Rather than attempting to create a satire of American society, Michael Moore does even better. He films real life and lets it speak for itself.
The United States of America is notorious for its excessive number of people killed by firearms for a developed nation without a civil war. The director of ’Bowling for Columbine’, Michael Moore, digs deep into American society to try and find the roots of the lack of gun control throughout America. In the process of creating his film he quickly learns that issues such as violent natural history, violent entertainment, and the effortless availability of guns could potentially play a major role in American violence as a whole, though these issues are not enough to explain this violence when other cultures share those same factors without experiencing the deadly bloodbath.
’Bowling for columbine’ enhances the reality of American gun control. Michael Moore has expressed his negative viewpoint vigorously. He shows this through his use of satirical techniques and filmic features that are portrayed immensely throughout the whole film.
Moore uses filmic features to present to the audience a series of descriptions of society which then allows them to draw their own conclusions. This film challenges the audience to take a critical look at facets of society that are often overlooked, purposefully ignored, or denied.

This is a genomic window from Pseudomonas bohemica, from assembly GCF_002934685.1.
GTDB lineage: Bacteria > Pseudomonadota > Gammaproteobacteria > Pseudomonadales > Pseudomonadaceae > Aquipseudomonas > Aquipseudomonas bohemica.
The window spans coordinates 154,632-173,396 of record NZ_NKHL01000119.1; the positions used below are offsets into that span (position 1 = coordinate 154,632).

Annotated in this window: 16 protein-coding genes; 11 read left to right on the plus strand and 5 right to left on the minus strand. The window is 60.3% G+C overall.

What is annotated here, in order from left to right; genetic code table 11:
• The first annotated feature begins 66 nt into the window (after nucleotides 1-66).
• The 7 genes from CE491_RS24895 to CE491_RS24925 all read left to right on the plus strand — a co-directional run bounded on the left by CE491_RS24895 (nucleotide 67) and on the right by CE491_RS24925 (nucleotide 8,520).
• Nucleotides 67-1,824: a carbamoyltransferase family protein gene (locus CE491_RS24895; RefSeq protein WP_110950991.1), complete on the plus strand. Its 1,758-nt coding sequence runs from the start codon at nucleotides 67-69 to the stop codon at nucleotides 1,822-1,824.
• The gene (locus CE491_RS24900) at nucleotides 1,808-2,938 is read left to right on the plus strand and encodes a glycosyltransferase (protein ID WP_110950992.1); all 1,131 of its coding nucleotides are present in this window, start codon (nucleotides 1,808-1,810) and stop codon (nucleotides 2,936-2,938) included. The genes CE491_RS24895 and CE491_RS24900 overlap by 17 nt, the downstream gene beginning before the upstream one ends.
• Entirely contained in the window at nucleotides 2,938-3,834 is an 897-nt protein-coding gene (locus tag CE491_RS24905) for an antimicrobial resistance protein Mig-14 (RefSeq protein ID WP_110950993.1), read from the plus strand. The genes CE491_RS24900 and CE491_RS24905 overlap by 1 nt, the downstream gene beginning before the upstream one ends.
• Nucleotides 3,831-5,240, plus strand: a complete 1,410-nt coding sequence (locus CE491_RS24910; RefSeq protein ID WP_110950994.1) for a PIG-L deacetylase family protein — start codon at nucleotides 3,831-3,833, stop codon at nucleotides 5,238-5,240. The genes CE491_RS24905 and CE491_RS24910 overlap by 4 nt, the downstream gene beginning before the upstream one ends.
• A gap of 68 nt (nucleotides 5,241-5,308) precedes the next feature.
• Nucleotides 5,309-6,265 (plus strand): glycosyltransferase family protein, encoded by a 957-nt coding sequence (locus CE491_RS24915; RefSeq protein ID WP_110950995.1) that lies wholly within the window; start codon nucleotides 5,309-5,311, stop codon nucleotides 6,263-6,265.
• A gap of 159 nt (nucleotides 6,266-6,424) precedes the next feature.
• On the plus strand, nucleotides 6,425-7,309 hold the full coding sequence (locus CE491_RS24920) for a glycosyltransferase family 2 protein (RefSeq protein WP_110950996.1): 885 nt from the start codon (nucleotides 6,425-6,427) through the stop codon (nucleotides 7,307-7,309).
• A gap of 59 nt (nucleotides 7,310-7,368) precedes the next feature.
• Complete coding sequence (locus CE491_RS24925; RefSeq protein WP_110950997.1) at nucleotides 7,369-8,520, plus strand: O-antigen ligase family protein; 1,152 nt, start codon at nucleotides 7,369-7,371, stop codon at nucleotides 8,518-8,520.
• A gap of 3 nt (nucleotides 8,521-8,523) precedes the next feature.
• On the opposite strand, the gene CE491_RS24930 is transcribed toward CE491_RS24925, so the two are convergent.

The use of interviews is throughout the entire film providing, again, different views on the scenario that the documentary is based on (Colombine HS Shooting). Moore raises important questions to many of the interviewees which provides the viewer with a number of different opinions, which in turn, allows them to make their own decision as to what influences America and why. Among others, he speaks with James Nichol, brother of Terry Nichol who is currently serving a life sentence for his involvement in the Oklahoma City Bombing. Charlton Heston, President of the National Rifle Association. Marilyn Manson, goth rock star. Members of the Michigan Militia. Matt Stone, creator of South Park. This provides the viewer with a number of different opinions, which in turn, allows them to make their own decision as to what influences America and why.
Camera angles play an important part in ‘Bowling for Columbine’ as it engages the viewer and depicts